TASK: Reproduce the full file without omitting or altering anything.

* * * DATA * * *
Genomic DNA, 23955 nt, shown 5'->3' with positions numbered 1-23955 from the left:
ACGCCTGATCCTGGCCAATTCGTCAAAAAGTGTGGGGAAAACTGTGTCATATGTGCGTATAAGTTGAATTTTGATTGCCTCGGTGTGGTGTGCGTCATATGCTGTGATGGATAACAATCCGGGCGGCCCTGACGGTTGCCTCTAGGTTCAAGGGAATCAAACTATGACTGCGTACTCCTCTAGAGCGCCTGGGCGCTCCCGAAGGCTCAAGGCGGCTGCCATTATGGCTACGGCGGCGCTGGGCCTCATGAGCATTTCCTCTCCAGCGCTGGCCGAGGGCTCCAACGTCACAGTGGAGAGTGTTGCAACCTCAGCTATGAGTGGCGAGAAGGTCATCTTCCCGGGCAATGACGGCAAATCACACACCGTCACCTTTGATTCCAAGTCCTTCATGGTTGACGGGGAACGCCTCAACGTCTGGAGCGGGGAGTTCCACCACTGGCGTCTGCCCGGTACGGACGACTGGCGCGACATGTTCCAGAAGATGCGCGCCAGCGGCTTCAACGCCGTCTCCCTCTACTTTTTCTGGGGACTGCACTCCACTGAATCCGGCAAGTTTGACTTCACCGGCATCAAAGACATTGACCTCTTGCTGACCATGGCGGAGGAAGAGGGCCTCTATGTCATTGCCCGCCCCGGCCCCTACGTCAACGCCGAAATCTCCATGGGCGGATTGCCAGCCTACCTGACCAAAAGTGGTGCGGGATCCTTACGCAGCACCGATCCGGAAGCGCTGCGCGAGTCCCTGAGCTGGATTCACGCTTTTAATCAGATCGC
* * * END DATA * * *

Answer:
Genomic DNA, 23955 nt, shown 5'->3' with positions numbered 1-23955 from the left:
ACGCCTGATCCTGGCCAATTCGTCAAAAAGTGTGGGGAAAACTGTGTCATATGTGCGTATAAGTTGAATTTTGATTGCCTCGGTGTGGTGTGCGTCATATGCTGTGATGGATAACAATCCGGGCGGCCCTGACGGTTGCCTCTAGGTTCAAGGGAATCAAACTATGACTGCGTACTCCTCTAGAGCGCCTGGGCGCTCCCGAAGGCTCAAGGCGGCTGCCATTATGGCTACGGCGGCGCTGGGCCTCATGAGCATTTCCTCTCCAGCGCTGGCCGAGGGCTCCAACGTCACAGTGGAGAGTGTTGCAACCTCAGCTATGAGTGGCGAGAAGGTCATCTTCCCGGGCAATGACGGCAAATCACACACCGTCACCTTTGATTCCAAGTCCTTCATGGTTGACGGGGAACGCCTCAACGTCTGGAGCGGGGAGTTCCACCACTGGCGTCTGCCCGGTACGGACGACTGGCGCGACATGTTCCAGAAGATGCGCGCCAGCGGCTTCAACGCCGTCTCCCTCTACTTTTTCTGGGGACTGCACTCCACTGAATCCGGCAAGTTTGACTTCACCGGCATCAAAGACATTGACCTCTTGCTGACCATGGCGGAGGAAGAGGGCCTCTATGTCATTGCCCGCCCCGGCCCCTACGTCAACGCCGAAATCTCCATGGGCGGATTGCCAGCCTACCTGACCAAAAGTGGTGCGGGATCCTTACGCAGCACCGATCCGGAAGCGCTGCGCGAGTCCCTGAGCTGGATTCACGCTTTTAATCAGATCGC